HISTORIC. President Obama backs EXPANDING Social Security benefits — Tell the DNC platform committee to do the same
On Wednesday, President Obama made huge news by saying for the first time that we must expand Social Security benefits — not cut them. This represents a sea change from 2012 when the White House was pushing to cut benefits as part of a “grand bargain” with Republicans.
THIS IS A GIANT WIN FOR PROGRESSIVES.
And it didn’t happen in a vacuum. Three years of activism by PCCC members and progressive allies led to 7 senators, then nearly all Democratic senators, then the majority of House Democrats, and then both Democratic candidates for president supporting expanding — not cutting — Social Security. And now, a sitting president. Activism matters. Together, we made history.
In 2 weeks, we have an opportunity to etch this victory in stone. That’s when a small committee of 15 Democrats will start writing the 2016 Democratic Platform.
Sign the petition to the platform drafting committee. Tell them to make sure it reflects big progressive ideas that have risen to the forefront in recent years — starting with expanding Social Security, and also including debt-free college, breaking up too-big-to-fail banks and monopolies, paid family leave, a $15 min wage, banning for-profit prisons, ending fracking, a carbon tax to fight climate change, restoring voting rights, grand jury reform, public financing of congressional elections, overturning Citizens United, massive infrastructure investment, and ending the revolving door between Wall Street and government.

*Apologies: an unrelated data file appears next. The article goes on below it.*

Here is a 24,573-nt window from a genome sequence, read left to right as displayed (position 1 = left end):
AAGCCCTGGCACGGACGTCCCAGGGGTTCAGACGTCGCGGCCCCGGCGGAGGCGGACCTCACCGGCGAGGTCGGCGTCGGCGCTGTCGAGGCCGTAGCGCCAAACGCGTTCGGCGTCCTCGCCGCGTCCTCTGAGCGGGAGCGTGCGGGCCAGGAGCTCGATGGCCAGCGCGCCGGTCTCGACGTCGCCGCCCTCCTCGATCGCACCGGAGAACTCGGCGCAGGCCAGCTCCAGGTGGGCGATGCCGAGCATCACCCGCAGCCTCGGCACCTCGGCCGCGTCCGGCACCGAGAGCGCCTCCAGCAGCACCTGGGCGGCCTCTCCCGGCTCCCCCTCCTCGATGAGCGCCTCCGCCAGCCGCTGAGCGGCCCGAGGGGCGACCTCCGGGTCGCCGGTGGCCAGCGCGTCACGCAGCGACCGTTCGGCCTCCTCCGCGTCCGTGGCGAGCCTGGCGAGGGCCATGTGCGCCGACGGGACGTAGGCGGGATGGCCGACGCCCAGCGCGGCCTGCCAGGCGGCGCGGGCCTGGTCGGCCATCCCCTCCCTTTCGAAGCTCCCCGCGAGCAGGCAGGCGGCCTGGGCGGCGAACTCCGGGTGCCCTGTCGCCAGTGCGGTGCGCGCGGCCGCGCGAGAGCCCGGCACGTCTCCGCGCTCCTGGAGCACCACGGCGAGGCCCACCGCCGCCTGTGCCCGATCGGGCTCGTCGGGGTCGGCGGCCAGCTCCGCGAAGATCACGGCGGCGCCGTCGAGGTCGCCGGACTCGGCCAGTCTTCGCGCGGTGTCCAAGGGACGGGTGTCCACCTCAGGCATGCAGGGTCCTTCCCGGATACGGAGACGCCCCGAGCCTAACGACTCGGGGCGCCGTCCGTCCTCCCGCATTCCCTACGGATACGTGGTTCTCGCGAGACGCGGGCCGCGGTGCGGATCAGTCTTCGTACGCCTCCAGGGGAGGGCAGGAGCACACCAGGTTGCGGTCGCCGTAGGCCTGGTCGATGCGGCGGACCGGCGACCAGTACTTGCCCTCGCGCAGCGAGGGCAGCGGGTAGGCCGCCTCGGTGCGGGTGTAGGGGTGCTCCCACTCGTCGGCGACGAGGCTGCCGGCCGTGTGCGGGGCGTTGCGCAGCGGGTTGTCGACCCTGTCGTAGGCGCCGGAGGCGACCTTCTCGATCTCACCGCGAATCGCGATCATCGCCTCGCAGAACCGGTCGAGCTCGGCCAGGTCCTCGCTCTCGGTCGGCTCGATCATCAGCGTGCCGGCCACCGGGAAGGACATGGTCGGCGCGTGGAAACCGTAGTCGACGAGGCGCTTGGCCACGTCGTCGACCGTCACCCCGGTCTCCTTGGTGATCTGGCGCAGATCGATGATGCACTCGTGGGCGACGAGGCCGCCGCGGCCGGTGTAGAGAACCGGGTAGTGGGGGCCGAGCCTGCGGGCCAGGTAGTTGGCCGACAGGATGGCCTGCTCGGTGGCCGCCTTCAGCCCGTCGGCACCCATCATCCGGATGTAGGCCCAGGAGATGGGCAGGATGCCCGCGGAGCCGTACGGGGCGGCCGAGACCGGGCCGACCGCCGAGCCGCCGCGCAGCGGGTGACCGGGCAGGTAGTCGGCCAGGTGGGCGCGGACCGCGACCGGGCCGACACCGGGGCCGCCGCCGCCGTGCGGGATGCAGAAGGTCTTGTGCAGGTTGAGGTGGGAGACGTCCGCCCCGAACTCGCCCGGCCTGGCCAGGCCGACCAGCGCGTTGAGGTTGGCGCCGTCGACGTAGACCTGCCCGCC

In 2013, PCCC co-founders Stephanie Taylor and Adam Green met with Elizabeth Warren shortly after her victory. In the course of a wide-ranging conversation, they brought up how hard PCCC members and progressive allies had been fighting against proposed Social Security cuts.
Elizabeth Warren informed the PCCC for the first time that two of her colleagues had bills to expand Social Security benefits. Stephanie and Adam stared at each other in disbelief.
This idea had been written about by progressive thinkers, ranging from Duncan Black to Heather Parton. But now, with legislation from a red-state senator and a senator from the first presidential state of Iowa, there was an opportunity to fundamentally shift the debate.[read more]